An Alabama waste disposal authority plans to assume control of the CWI Cherokee Landfill, which had filed for bankruptcy and had been closed since the end of February due to issues with leachate removal.
A federal bankruptcy court ruled on Tuesday that the Tri-Cities Solid Waste Disposal Authority can proceed with an asset purchase agreement that would allow it to manage the landfill’s daily operations, as well as the operations at the nearby Shoals Transfer Station, according to a court filing. The landfill is in Cherokee, Alabama.
The disposal authority plans to use a $23 million bond issue to purchase CWI’s assets, and it will also be used to satisfy creditors, according to the court filing. The disposal authority will pay about $3.1 million of the purchase price for guaranteed claims. An additional $580,000 will go toward paying for equipment claims, including to companies such as Caterpillar and Komatsu. Any amount left over after paying these claims will go toward about $1.2 million in “administrative expenses” and other costs.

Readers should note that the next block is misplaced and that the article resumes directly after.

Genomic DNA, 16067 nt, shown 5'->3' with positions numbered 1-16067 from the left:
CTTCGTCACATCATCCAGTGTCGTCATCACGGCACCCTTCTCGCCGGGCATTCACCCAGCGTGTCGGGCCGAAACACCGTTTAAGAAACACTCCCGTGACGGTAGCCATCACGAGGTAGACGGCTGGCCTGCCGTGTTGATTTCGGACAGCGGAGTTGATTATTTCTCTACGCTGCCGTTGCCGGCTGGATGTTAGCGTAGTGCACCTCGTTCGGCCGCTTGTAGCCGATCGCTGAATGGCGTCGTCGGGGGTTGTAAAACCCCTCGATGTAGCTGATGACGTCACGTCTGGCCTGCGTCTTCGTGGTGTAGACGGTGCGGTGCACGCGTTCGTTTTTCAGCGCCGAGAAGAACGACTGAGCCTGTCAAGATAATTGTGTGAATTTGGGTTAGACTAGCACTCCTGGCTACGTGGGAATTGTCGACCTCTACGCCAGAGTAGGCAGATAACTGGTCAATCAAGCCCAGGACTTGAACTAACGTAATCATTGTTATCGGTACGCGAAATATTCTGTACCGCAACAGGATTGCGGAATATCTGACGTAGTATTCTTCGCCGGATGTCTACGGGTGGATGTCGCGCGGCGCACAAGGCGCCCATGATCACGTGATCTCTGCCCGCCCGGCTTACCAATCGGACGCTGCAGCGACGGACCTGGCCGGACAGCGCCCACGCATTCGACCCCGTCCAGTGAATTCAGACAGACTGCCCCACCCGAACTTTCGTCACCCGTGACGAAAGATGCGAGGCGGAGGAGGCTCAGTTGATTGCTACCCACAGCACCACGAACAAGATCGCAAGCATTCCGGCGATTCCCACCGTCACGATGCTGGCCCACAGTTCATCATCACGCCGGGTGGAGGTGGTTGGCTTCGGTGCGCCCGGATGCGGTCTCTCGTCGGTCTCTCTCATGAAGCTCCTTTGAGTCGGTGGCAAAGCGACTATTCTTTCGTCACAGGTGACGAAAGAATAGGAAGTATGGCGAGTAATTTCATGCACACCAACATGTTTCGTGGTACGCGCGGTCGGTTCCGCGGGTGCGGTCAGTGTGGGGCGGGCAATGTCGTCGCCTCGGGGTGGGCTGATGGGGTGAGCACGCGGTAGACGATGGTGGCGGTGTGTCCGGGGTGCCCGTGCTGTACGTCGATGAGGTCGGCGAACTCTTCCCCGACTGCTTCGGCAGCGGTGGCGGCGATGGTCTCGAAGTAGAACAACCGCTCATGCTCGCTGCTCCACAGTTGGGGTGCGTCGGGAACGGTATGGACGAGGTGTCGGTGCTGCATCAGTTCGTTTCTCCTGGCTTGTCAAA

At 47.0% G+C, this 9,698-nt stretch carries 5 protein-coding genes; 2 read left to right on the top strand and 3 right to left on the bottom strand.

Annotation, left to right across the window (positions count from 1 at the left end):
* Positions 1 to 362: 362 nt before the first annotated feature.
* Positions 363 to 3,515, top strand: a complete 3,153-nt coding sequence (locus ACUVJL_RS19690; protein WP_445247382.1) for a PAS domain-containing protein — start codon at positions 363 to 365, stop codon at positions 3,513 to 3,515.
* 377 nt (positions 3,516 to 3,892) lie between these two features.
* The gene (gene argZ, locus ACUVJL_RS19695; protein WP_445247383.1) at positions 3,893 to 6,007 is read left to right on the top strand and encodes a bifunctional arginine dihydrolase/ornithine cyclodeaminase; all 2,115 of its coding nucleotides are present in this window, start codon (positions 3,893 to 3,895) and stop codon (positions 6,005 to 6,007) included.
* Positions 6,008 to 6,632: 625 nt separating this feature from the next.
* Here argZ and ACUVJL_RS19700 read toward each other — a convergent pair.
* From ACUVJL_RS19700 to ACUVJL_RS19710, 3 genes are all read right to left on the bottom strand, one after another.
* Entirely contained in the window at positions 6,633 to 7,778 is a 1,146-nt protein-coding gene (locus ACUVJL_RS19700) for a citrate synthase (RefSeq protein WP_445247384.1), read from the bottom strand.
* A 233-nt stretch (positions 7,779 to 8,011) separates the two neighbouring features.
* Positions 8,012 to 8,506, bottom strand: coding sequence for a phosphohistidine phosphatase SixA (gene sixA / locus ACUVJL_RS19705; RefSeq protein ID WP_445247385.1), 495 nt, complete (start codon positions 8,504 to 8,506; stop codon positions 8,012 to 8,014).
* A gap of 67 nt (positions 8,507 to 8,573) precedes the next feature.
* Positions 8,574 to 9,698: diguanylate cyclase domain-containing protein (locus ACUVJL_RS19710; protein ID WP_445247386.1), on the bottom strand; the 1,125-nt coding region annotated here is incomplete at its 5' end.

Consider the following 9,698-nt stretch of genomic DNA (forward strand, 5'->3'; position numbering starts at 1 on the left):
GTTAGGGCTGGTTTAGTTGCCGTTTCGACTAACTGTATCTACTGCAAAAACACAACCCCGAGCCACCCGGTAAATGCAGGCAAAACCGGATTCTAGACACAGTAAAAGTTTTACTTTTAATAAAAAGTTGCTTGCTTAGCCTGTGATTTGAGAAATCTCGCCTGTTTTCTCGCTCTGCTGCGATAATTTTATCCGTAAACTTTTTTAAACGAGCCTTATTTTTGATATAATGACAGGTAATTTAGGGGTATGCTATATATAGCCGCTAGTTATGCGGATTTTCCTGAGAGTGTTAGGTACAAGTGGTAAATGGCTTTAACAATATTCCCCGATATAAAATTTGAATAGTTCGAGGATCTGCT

The authority is made up of the cities of Muscle Shoals, Sheffield and Tuscumbia. Before the asset purchase agreement can be finalized, the three cities must agree to back the bonds, local newspaper the Times Daily reported.
In February, the Alabama Department of Environmental Management ordered the landfill to close until it could reduce leachate levels in landfill cells and storage tanks, according to The Times Daily. The leachate levels are now considered to be at a point where ADEM is able to inspect the facility to determine if it is in compliance with its solid waste permit.
CWI filed for Chapter 11 bankruptcy soon after. At that time, the waste authority also filed a separate suit in an effort to take over the landfill’s operations.
By signing the purchase agreement, the waste authority takes operational control and will be responsible for any future costs, according to the document. The authority must now work out plans for reopening and operating the facility, and make sure both the landfill and transfer station have enough employees to run effectively.